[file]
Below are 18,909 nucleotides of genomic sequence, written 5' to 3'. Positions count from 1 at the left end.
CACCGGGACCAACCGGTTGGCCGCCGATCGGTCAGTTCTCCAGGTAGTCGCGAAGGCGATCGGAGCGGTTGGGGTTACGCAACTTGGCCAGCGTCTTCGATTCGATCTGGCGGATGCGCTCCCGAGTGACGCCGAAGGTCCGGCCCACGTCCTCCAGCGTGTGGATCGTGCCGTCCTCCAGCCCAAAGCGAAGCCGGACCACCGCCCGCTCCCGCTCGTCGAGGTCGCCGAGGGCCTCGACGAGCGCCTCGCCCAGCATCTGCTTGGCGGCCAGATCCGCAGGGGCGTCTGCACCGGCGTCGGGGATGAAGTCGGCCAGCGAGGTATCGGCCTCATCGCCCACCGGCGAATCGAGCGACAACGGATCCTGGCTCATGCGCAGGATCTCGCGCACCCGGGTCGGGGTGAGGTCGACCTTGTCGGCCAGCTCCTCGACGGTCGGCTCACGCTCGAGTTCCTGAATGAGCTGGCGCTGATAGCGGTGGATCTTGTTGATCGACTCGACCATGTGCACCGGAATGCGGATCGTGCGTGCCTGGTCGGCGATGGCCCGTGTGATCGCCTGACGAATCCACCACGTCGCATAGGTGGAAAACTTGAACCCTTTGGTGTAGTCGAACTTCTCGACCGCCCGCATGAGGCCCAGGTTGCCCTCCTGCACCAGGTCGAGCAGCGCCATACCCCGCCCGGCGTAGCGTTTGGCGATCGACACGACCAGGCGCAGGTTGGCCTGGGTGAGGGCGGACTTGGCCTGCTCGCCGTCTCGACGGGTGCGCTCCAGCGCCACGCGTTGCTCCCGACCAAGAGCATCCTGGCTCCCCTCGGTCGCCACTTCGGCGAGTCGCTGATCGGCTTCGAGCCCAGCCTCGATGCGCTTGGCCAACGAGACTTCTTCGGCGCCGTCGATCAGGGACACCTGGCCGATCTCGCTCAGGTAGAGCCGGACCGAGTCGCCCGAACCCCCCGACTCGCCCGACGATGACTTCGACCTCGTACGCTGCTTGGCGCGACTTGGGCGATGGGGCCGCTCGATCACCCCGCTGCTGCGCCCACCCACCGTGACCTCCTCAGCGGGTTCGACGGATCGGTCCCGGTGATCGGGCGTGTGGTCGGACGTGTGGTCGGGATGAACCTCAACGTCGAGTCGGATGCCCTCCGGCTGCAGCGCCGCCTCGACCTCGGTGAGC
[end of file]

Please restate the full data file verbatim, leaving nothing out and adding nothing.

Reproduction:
Below are 18,909 nucleotides of genomic sequence, written 5' to 3'. Positions count from 1 at the left end.
CACCGGGACCAACCGGTTGGCCGCCGATCGGTCAGTTCTCCAGGTAGTCGCGAAGGCGATCGGAGCGGTTGGGGTTACGCAACTTGGCCAGCGTCTTCGATTCGATCTGGCGGATGCGCTCCCGAGTGACGCCGAAGGTCCGGCCCACGTCCTCCAGCGTGTGGATCGTGCCGTCCTCCAGCCCAAAGCGAAGCCGGACCACCGCCCGCTCCCGCTCGTCGAGGTCGCCGAGGGCCTCGACGAGCGCCTCGCCCAGCATCTGCTTGGCGGCCAGATCCGCAGGGGCGTCTGCACCGGCGTCGGGGATGAAGTCGGCCAGCGAGGTATCGGCCTCATCGCCCACCGGCGAATCGAGCGACAACGGATCCTGGCTCATGCGCAGGATCTCGCGCACCCGGGTCGGGGTGAGGTCGACCTTGTCGGCCAGCTCCTCGACGGTCGGCTCACGCTCGAGTTCCTGAATGAGCTGGCGCTGATAGCGGTGGATCTTGTTGATCGACTCGACCATGTGCACCGGAATGCGGATCGTGCGTGCCTGGTCGGCGATGGCCCGTGTGATCGCCTGACGAATCCACCACGTCGCATAGGTGGAAAACTTGAACCCTTTGGTGTAGTCGAACTTCTCGACCGCCCGCATGAGGCCCAGGTTGCCCTCCTGCACCAGGTCGAGCAGCGCCATACCCCGCCCGGCGTAGCGTTTGGCGATCGACACGACCAGGCGCAGGTTGGCCTGGGTGAGGGCGGACTTGGCCTGCTCGCCGTCTCGACGGGTGCGCTCCAGCGCCACGCGTTGCTCCCGACCAAGAGCATCCTGGCTCCCCTCGGTCGCCACTTCGGCGAGTCGCTGATCGGCTTCGAGCCCAGCCTCGATGCGCTTGGCCAACGAGACTTCTTCGGCGCCGTCGATCAGGGACACCTGGCCGATCTCGCTCAGGTAGAGCCGGACCGAGTCGCCCGAACCCCCCGACTCGCCCGACGATGACTTCGACCTCGTACGCTGCTTGGCGCGACTTGGGCGATGGGGCCGCTCGATCACCCCGCTGCTGCGCCCACCCACCGTGACCTCCTCAGCGGGTTCGACGGATCGGTCCCGGTGATCGGGCGTGTGGTCGGACGTGTGGTCGGGATGAACCTCAACGTCGAGTCGGATGCCCTCCGGCTGCAGCGCCGCCTCGACCTCGGTGAGC